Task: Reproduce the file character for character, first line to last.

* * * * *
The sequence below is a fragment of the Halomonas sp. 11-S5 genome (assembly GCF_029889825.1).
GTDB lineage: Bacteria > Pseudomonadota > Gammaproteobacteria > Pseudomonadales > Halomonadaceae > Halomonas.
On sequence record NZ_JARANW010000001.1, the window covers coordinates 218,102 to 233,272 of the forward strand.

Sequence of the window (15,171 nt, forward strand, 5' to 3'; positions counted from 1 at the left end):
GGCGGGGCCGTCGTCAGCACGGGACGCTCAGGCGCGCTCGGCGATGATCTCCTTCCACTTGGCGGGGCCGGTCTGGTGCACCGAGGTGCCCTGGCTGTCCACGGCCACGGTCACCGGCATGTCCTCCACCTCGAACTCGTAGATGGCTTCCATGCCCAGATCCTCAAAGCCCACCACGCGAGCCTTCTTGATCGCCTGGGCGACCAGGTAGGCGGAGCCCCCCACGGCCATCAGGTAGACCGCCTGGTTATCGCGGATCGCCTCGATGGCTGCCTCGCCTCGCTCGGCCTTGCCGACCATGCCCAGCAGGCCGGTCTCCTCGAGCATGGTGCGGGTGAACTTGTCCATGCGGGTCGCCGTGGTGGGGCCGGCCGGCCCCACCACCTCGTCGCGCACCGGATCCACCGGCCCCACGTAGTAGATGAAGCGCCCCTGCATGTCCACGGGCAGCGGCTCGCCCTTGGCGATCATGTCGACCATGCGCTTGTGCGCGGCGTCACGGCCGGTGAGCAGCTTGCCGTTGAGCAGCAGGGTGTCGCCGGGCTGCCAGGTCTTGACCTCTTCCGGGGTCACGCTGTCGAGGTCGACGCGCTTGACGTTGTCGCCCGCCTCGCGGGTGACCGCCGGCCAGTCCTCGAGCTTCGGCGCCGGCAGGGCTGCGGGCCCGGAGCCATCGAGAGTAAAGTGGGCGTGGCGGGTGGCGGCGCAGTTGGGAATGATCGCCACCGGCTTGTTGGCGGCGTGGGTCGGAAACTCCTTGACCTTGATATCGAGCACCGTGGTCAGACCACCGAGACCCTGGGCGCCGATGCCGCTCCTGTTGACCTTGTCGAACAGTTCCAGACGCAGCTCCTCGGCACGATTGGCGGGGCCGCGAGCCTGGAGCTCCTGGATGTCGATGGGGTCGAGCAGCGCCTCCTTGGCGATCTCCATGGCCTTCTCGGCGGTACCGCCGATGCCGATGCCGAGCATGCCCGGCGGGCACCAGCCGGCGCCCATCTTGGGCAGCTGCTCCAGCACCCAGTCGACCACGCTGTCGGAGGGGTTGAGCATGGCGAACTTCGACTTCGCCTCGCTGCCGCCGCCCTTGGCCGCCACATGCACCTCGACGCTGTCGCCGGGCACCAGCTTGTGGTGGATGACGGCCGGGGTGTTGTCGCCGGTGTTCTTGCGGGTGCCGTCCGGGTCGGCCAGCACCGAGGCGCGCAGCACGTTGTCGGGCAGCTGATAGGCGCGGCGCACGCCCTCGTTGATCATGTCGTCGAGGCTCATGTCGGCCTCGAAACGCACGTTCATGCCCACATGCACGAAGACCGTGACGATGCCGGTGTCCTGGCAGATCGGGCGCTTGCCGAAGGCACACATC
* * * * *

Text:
The sequence below is a fragment of the Halomonas sp. 11-S5 genome (assembly GCF_029889825.1).
GTDB lineage: Bacteria > Pseudomonadota > Gammaproteobacteria > Pseudomonadales > Halomonadaceae > Halomonas.
On sequence record NZ_JARANW010000001.1, the window covers coordinates 218,102 to 233,272 of the forward strand.

Sequence of the window (15,171 nt, forward strand, 5' to 3'; positions counted from 1 at the left end):
GGCGGGGCCGTCGTCAGCACGGGACGCTCAGGCGCGCTCGGCGATGATCTCCTTCCACTTGGCGGGGCCGGTCTGGTGCACCGAGGTGCCCTGGCTGTCCACGGCCACGGTCACCGGCATGTCCTCCACCTCGAACTCGTAGATGGCTTCCATGCCCAGATCCTCAAAGCCCACCACGCGAGCCTTCTTGATCGCCTGGGCGACCAGGTAGGCGGAGCCCCCCACGGCCATCAGGTAGACCGCCTGGTTATCGCGGATCGCCTCGATGGCTGCCTCGCCTCGCTCGGCCTTGCCGACCATGCCCAGCAGGCCGGTCTCCTCGAGCATGGTGCGGGTGAACTTGTCCATGCGGGTCGCCGTGGTGGGGCCGGCCGGCCCCACCACCTCGTCGCGCACCGGATCCACCGGCCCCACGTAGTAGATGAAGCGCCCCTGCATGTCCACGGGCAGCGGCTCGCCCTTGGCGATCATGTCGACCATGCGCTTGTGCGCGGCGTCACGGCCGGTGAGCAGCTTGCCGTTGAGCAGCAGGGTGTCGCCGGGCTGCCAGGTCTTGACCTCTTCCGGGGTCACGCTGTCGAGGTCGACGCGCTTGACGTTGTCGCCCGCCTCGCGGGTGACCGCCGGCCAGTCCTCGAGCTTCGGCGCCGGCAGGGCTGCGGGCCCGGAGCCATCGAGAGTAAAGTGGGCGTGGCGGGTGGCGGCGCAGTTGGGAATGATCGCCACCGGCTTGTTGGCGGCGTGGGTCGGAAACTCCTTGACCTTGATATCGAGCACCGTGGTCAGACCACCGAGACCCTGGGCGCCGATGCCGCTCCTGTTGACCTTGTCGAACAGTTCCAGACGCAGCTCCTCGGCACGATTGGCGGGGCCGCGAGCCTGGAGCTCCTGGATGTCGATGGGGTCGAGCAGCGCCTCCTTGGCGATCTCCATGGCCTTCTCGGCGGTACCGCCGATGCCGATGCCGAGCATGCCCGGCGGGCACCAGCCGGCGCCCATCTTGGGCAGCTGCTCCAGCACCCAGTCGACCACGCTGTCGGAGGGGTTGAGCATGGCGAACTTCGACTTCGCCTCGCTGCCGCCGCCCTTGGCCGCCACATGCACCTCGACGCTGTCGCCGGGCACCAGCTTGTGGTGGATGACGGCCGGGGTGTTGTCGCCGGTGTTCTTGCGGGTGCCGTCCGGGTCGGCCAGCACCGAGGCGCGCAGCACGTTGTCGGGCAGCTGATAGGCGCGGCGCACGCCCTCGTTGATCATGTCGTCGAGGCTCATGTCGGCCTCGAAACGCACGTTCATGCCCACATGCACGAAGACCGTGACGATGCCGGTGTCCTGGCAGATCGGGCGCTTGCCGAAGGCACACATC